Talk, like the other three traits that follow time, is observed in strong families who place an importance on spending ample amounts of time together. I know sometimes it feels like pulling teeth to get your children to talk to you about their day, but this problem is alleviated when the time your family spends together increases. Beneficial talk takes place on many levels. While daily reports are good, go deeper in your conversations and cover topics such as feelings, thoughts, and opinions. As a parent, you set the example for your kids when you are open about your own feelings, thoughts, and opinions. When you are communicating to your family that it is safe for them to do so as well.
Many years ago, research began to come out that identified the need for infants to be held in order to have healthy psychological development. By and large we all enjoy holding and showing physical affection to our children when they are in the earliest stages of development. Health touch, however, is important throughout the lifespan. One of the best reasons to model healthy physical touch with your kids is to help them learn to discern what is appropriate touch and what is not. As we age, touch continues to be important for healthy psychological development. Hormones, such as dopamine, are released in our brains when our skin is touched contributing to lower levels of stress and depression; creating a healthier state of being.
We often recognize big accomplishments and efforts of those in our family and tend to miss giving praise for the smaller things. A large indicator of family resiliency when times get tough is being able to express thankfulness for family, acknowledging good efforts and attitudes, and being able to honor people in your family regardless of performance. The key to this trait is learning to show recognition for the individual over one’s abilities.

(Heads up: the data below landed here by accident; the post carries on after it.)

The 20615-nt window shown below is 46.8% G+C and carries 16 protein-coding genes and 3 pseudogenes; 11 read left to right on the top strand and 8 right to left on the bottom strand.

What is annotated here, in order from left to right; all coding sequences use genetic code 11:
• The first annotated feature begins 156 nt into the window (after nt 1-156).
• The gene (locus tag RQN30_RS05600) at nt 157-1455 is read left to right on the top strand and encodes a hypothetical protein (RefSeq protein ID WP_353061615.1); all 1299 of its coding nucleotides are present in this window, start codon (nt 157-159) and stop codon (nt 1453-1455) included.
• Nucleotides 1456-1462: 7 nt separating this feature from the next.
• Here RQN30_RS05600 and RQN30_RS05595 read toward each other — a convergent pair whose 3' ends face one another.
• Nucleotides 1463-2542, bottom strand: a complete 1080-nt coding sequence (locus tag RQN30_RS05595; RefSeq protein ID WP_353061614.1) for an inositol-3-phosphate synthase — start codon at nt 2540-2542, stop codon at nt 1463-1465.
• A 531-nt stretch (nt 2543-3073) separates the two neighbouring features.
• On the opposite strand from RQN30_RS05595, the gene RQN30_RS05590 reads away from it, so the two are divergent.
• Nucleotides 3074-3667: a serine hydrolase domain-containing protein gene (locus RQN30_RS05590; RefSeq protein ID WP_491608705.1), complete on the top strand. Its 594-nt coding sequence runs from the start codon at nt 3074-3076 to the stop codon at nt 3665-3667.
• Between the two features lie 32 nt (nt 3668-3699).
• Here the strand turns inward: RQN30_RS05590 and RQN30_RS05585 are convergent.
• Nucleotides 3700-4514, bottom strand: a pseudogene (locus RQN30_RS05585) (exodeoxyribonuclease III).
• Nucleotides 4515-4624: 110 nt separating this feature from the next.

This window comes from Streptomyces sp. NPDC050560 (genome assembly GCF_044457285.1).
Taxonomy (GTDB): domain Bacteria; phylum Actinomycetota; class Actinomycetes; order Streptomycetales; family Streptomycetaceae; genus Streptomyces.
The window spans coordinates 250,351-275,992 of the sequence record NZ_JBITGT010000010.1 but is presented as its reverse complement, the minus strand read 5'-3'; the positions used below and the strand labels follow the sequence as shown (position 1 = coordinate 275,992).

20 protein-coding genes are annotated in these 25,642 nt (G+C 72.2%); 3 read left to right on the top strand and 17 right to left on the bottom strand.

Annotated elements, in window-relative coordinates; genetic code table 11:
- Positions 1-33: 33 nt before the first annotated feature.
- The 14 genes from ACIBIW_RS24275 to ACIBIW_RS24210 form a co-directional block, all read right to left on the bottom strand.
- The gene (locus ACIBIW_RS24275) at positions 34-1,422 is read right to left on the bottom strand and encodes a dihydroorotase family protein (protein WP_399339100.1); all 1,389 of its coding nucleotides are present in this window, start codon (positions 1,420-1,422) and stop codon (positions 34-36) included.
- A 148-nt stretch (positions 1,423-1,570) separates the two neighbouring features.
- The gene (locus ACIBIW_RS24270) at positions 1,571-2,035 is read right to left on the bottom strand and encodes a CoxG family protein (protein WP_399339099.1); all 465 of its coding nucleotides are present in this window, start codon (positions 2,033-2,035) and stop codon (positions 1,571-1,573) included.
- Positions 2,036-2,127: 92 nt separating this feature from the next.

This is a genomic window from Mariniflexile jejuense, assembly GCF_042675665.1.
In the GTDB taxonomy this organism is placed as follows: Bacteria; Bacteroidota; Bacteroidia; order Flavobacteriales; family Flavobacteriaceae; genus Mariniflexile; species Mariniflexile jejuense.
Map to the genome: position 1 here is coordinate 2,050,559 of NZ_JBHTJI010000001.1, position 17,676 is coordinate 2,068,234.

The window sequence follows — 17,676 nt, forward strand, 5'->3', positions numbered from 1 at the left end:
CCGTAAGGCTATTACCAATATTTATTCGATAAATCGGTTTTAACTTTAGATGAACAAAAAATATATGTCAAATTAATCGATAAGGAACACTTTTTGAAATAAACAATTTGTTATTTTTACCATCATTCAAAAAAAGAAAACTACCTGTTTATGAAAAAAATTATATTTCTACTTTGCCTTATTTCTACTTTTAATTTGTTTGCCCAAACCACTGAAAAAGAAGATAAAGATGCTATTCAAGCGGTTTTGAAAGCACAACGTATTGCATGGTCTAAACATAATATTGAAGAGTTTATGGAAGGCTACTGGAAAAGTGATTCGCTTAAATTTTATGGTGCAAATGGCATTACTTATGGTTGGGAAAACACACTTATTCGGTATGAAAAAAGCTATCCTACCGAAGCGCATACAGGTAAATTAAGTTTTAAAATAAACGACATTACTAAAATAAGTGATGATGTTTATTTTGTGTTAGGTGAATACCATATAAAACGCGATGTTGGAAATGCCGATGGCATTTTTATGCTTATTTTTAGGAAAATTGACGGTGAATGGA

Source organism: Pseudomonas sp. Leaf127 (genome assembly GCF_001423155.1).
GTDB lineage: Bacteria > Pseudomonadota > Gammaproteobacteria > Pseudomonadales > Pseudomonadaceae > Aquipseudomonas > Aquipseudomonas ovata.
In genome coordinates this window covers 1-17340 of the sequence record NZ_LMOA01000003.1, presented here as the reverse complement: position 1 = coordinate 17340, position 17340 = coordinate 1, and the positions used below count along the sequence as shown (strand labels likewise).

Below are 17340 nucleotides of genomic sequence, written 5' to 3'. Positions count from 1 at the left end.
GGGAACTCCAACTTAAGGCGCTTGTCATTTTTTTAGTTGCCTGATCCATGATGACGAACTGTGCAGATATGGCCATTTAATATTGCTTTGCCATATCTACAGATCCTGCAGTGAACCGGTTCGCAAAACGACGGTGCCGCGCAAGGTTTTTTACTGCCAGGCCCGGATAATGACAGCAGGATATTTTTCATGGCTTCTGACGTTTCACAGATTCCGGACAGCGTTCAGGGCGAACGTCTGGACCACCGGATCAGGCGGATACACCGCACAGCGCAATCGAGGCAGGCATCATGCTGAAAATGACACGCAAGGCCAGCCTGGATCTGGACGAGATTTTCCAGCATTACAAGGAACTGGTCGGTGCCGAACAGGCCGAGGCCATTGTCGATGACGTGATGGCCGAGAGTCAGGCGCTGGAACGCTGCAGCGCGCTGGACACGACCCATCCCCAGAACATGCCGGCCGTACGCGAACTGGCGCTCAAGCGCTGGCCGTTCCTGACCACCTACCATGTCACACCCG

Bob Benson wrote a poem entitled, “Laughter in the Walls.” In the poem, he dreams about the good times that his family enjoys in his home, and as his family grows older his home begins to resonate all of his family’s memories. Is your home a place where your family can enjoy themselves in positive and healthy ways? In order to foster this environment, take an interest in each member of the family, play games together, and most of all laugh together. Having these types of positive family experiences will decrease stress in your home and anchor the values you want your children to learn.
I hope that this new school year brings many opportunities for your family to enjoy each other, honor each other and laugh together. In our final installment we’ll finish up the list of the twelve habits that build strong families. We will be looking at teamwork, training, and teaching. Have a great start to the school year!